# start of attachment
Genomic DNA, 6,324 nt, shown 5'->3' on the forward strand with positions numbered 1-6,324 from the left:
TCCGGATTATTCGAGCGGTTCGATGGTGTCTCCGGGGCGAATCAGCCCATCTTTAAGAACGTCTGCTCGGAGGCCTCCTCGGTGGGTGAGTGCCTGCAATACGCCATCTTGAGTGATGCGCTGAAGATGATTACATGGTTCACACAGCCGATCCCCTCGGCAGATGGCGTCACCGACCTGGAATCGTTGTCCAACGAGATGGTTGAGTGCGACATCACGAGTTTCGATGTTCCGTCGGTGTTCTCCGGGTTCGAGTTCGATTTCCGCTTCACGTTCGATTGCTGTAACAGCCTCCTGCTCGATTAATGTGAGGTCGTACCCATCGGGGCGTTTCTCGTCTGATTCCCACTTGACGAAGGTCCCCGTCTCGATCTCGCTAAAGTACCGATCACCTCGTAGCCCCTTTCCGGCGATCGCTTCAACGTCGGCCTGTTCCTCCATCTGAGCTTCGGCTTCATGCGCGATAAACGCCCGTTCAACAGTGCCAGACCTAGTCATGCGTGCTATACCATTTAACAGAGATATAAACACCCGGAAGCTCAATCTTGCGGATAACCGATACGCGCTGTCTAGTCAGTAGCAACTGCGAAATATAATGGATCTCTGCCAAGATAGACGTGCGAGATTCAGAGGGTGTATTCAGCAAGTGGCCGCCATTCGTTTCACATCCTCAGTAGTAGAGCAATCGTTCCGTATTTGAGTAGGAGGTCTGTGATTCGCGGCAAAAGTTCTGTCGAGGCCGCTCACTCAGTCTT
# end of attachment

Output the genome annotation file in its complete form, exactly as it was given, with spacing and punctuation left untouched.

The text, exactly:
Genomic DNA, 6,324 nt, shown 5'->3' on the forward strand with positions numbered 1-6,324 from the left:
TCCGGATTATTCGAGCGGTTCGATGGTGTCTCCGGGGCGAATCAGCCCATCTTTAAGAACGTCTGCTCGGAGGCCTCCTCGGTGGGTGAGTGCCTGCAATACGCCATCTTGAGTGATGCGCTGAAGATGATTACATGGTTCACACAGCCGATCCCCTCGGCAGATGGCGTCACCGACCTGGAATCGTTGTCCAACGAGATGGTTGAGTGCGACATCACGAGTTTCGATGTTCCGTCGGTGTTCTCCGGGTTCGAGTTCGATTTCCGCTTCACGTTCGATTGCTGTAACAGCCTCCTGCTCGATTAATGTGAGGTCGTACCCATCGGGGCGTTTCTCGTCTGATTCCCACTTGACGAAGGTCCCCGTCTCGATCTCGCTAAAGTACCGATCACCTCGTAGCCCCTTTCCGGCGATCGCTTCAACGTCGGCCTGTTCCTCCATCTGAGCTTCGGCTTCATGCGCGATAAACGCCCGTTCAACAGTGCCAGACCTAGTCATGCGTGCTATACCATTTAACAGAGATATAAACACCCGGAAGCTCAATCTTGCGGATAACCGATACGCGCTGTCTAGTCAGTAGCAACTGCGAAATATAATGGATCTCTGCCAAGATAGACGTGCGAGATTCAGAGGGTGTATTCAGCAAGTGGCCGCCATTCGTTTCACATCCTCAGTAGTAGAGCAATCGTTCCGTATTTGAGTAGGAGGTCTGTGATTCGCGGCAAAAGTTCTGTCGAGGCCGCTCACTCAGTCTT